Mario Tennis Open for Nintendo 3DS Review

This Nintendo 3DS exclusive game takes full advantage of the console’s touch, Mii, and 3D capabilities in this latest installment in this action sports game series.

The Hype

Mario Tennis Open is packed full of Mario-themed arcade tennis action available now. With easy to pick up and play gameplay and a range of modes to suit your mood, you will be serving up a storm before you know it. As well as the ability to customize your character with new rackets, clothing and trainers, there is also a choice of 11 different court surfaces which affect the angle, speed and bounce of the ball, with each one set in a familiar location from the Mario series. In addition, you can easily select from a range of classic tennis shots such as Topspin, Slice or Drop Shot to take down your opponent via the Touch Screen on your Nintendo 3DS.

Mario Tennis Open also makes full use of the online capabilities of Nintendo 3DS by allowing you to play against random opponents and friends on the Nintendo Network as well as playing over local wireless connections. Depending on your performance in Open Matches played over the Nintendo Network, you could get added to the leaderboard and see yourself rise to the top. Online matches will see you paired against opponents with similar strengths and weaknesses to you; defeat them to rise up the rankings!

The Reality

It all began with the 1985 Nintendo Entertainment System (NES) game titled Tennis. Now players can enjoy the seventh Mario-based tennis game, Mario Tennis Open.

So how does tennis Mario-style work on the Nintendo 3DS? The quick controls make it easy to pick up and play as the intricate shot variety requires strategic skills.

After setting up one of three profiles and a difficulty (novice, intermediate or experienced), players use the touch controls on the bottom screen with the buttons and circle control pad. Veterans can easily hit a grand slam on the button control schemes while inexperienced players can try the touch controls, so players can control character moves and shots or just the shots using the 3DS gyroscope capabilities, which requires a considerable learning curve. Players have more time to select shots using the latter control scheme.

The tennis shots – slices, lobs, drop shots, simple shots, flats and topspins – are assigned by button or on the bottom touch screen in color coded panels. For example red or the A button delivers a top-spin while yellow or A and B performs lob shots.

Character traits include defense, speed, technique, power, tricky, and all-around skills while player can customize their Miis as a base player for gameplay. For example, a power player like Bowser hits well, but moves slow, so cannot make a drop shot very well.

The environments have interesting properties concentrating on bounce and ball speed. For example, great bounces on stone courts and high speeds on carpet while slow on both on grass and sand.

The tight controls have great responses, so players benefit quickly by learning each action and special properties. Press R to quickly chase any out of reach shots from the circular graphics on the ground that gives players an estimated landing spot. Just get in the general vicinity for a successful return.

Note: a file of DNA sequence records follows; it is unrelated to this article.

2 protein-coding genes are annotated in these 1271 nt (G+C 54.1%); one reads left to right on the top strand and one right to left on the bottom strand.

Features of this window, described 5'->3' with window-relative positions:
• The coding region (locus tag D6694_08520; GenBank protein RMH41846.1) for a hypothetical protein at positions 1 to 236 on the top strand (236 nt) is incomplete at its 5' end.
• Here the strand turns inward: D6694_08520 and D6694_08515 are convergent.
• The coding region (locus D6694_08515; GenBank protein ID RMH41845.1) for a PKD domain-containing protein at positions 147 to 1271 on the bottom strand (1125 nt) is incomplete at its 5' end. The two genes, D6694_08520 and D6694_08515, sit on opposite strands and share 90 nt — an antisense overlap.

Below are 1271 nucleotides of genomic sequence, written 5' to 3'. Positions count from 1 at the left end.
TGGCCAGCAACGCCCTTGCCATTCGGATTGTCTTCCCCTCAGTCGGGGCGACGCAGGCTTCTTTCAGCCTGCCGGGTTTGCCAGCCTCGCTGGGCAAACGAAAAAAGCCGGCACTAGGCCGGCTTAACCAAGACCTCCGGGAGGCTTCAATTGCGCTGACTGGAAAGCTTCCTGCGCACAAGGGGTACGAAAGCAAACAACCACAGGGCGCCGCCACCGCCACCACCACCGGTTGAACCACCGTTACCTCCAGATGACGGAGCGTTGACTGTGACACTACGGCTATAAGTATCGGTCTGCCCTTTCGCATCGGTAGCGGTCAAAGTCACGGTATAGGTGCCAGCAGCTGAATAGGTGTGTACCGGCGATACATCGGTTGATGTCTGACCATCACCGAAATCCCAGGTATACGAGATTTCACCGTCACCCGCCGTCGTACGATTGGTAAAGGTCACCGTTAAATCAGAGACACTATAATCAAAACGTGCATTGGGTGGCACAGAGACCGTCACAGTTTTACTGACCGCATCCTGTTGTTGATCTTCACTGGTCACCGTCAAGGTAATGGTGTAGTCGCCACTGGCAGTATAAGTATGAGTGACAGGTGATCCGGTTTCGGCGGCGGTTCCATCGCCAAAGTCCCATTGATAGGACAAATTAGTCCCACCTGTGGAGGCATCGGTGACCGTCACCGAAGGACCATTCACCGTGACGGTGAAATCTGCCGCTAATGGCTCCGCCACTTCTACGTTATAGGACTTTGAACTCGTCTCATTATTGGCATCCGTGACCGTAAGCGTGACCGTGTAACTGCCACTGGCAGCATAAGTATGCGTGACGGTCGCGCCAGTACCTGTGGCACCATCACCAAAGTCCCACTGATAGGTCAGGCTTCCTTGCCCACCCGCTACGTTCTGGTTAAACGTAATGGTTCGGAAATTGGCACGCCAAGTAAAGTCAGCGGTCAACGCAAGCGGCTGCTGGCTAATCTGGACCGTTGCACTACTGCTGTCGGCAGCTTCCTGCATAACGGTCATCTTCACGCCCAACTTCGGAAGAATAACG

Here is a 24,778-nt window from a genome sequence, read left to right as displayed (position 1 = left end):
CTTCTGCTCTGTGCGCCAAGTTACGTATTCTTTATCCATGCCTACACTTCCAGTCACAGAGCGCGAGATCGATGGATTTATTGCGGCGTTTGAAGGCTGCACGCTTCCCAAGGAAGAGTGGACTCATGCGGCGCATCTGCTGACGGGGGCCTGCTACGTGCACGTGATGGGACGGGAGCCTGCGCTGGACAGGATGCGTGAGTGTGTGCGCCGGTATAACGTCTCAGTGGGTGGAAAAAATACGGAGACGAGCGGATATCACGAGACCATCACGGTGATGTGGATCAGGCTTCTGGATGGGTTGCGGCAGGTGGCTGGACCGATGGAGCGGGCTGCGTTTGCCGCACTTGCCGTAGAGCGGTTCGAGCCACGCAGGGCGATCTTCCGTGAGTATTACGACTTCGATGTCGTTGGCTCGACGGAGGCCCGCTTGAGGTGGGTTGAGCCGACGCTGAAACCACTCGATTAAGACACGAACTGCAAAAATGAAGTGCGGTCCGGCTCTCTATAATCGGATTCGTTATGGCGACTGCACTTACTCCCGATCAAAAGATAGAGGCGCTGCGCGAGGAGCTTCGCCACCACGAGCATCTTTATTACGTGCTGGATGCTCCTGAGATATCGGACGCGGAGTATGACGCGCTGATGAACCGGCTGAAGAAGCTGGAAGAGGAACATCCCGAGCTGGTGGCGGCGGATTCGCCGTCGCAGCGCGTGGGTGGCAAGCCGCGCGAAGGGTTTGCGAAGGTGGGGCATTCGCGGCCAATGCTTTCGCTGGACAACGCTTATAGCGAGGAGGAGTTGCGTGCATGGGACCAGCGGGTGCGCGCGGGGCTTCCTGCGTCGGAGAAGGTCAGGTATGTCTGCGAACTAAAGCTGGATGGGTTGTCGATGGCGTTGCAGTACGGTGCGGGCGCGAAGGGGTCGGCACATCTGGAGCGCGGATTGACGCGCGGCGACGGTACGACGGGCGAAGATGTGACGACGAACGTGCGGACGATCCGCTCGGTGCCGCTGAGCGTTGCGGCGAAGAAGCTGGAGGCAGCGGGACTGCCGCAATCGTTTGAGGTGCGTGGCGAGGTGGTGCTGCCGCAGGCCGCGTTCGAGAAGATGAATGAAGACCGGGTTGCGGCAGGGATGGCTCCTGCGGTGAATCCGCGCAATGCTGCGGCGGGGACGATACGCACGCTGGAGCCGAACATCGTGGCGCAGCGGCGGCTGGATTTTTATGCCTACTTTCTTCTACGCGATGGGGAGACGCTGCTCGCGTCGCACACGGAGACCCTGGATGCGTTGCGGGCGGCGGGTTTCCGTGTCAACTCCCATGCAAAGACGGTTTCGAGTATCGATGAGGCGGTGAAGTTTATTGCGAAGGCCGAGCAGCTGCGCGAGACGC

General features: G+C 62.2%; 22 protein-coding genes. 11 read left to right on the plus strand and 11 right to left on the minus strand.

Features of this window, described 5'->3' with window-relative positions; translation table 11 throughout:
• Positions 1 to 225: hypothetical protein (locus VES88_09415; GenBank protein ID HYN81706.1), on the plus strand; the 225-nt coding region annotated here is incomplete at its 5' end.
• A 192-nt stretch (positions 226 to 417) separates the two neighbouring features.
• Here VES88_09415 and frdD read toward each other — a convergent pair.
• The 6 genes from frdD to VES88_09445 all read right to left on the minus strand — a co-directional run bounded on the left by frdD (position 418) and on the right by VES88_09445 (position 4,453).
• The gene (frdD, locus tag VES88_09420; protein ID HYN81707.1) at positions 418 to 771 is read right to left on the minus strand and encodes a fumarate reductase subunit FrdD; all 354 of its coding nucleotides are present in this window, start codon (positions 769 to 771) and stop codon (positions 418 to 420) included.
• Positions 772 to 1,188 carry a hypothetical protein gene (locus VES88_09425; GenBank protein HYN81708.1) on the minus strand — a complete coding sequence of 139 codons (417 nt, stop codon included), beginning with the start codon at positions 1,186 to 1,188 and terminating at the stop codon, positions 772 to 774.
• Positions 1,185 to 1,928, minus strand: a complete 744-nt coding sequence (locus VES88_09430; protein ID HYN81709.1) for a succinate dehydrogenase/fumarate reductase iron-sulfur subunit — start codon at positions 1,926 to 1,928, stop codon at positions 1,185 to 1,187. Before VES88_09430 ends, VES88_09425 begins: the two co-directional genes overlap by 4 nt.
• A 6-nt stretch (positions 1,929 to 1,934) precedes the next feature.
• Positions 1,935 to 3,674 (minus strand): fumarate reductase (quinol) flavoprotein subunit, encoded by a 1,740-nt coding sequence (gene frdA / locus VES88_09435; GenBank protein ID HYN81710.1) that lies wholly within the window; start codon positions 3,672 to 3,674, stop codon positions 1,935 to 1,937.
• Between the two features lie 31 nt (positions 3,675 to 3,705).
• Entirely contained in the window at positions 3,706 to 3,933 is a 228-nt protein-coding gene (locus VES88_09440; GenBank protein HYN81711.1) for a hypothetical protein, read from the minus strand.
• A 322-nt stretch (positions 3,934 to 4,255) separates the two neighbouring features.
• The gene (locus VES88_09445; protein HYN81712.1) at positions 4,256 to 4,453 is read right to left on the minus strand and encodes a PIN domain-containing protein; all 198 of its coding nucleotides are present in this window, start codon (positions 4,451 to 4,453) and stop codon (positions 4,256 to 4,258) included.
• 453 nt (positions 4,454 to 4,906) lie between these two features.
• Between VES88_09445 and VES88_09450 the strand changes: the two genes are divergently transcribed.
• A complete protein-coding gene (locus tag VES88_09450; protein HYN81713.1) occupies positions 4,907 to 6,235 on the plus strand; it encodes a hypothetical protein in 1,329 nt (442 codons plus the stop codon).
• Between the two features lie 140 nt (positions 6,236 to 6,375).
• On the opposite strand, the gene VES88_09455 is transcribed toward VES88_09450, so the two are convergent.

This game also has great handicaps for all skill levels. The challenges dip a little lower due to some light computer controlled AI, but players can always adjust the handicap. Then developers Camelot Software Planning ramp up the challenge with the Pro and Ace unlockable difficulties where the computer AI is very formidable.

When using the motion controls (3D optional) the game automatically moves characters into place – another nice advantage for “newbees”.  When the 3D is on, the game automatically switches it off when changing views.

The four special games offer fun variants while teaching players different tennis techniques like aiming, timing, ball control, and reaction time.

The Super Mario Tennis special game lets players hit balls at a playing game level on the wall then progress through earning coins and new characters. Ring shot has concentrated shots through hoops while Galaxy Rally tests accuracy.

Ink Showdown puts the plants on the court to disrupt the view and has a high challenge rating.

Players can branch into four modes (single, local multiplayer (co-op or competitive), online multiplayer, and StreetPass) or the clubhouse at the main menu. The single player mode has exhibitions, special games, and tournaments. The quick-fire style exhibition mode basically works like a practice mode while the special games also helps players get a firm footing.

The online multiplayer mode lets players play matches against friends or open matches with other players in a quick or extended mode. Regional leaderboards and non-existent lag also make the online experience a perfect match.

The elimination tournament mode has just the right timeframe as players win a maximum of three game for each tournament (eight total) in the single or double set. Players receive rewards if they win or lose. Players spend coins on gear from the store that enhances player skills. Unlockable items include arm bands, rackets, shoes, shirts and shorts.

Mario Tennis Open has great overall detail. The strong music features rock guitar, keyboards, and a few string instruments that make memorable melodies. Players also get left-handed options and entertaining character reactions as nice extras. Service with a smile…and some nice variety and constant challenge plus secret playable Yoshis.

Review: Mario Tennis Open

Where to Buy: and other stores

Price: $39.99 (SRP)

What I Like:  fun gameplay, Mii integration, smooth controls, multiplayer options, incorporation of other Mario game characters, environments and abilities

What Needs Improvement: challenging control schemes, formidable challenges appear late in the game

Source: Copy provided by publisher

Categories: Gaming, Reviews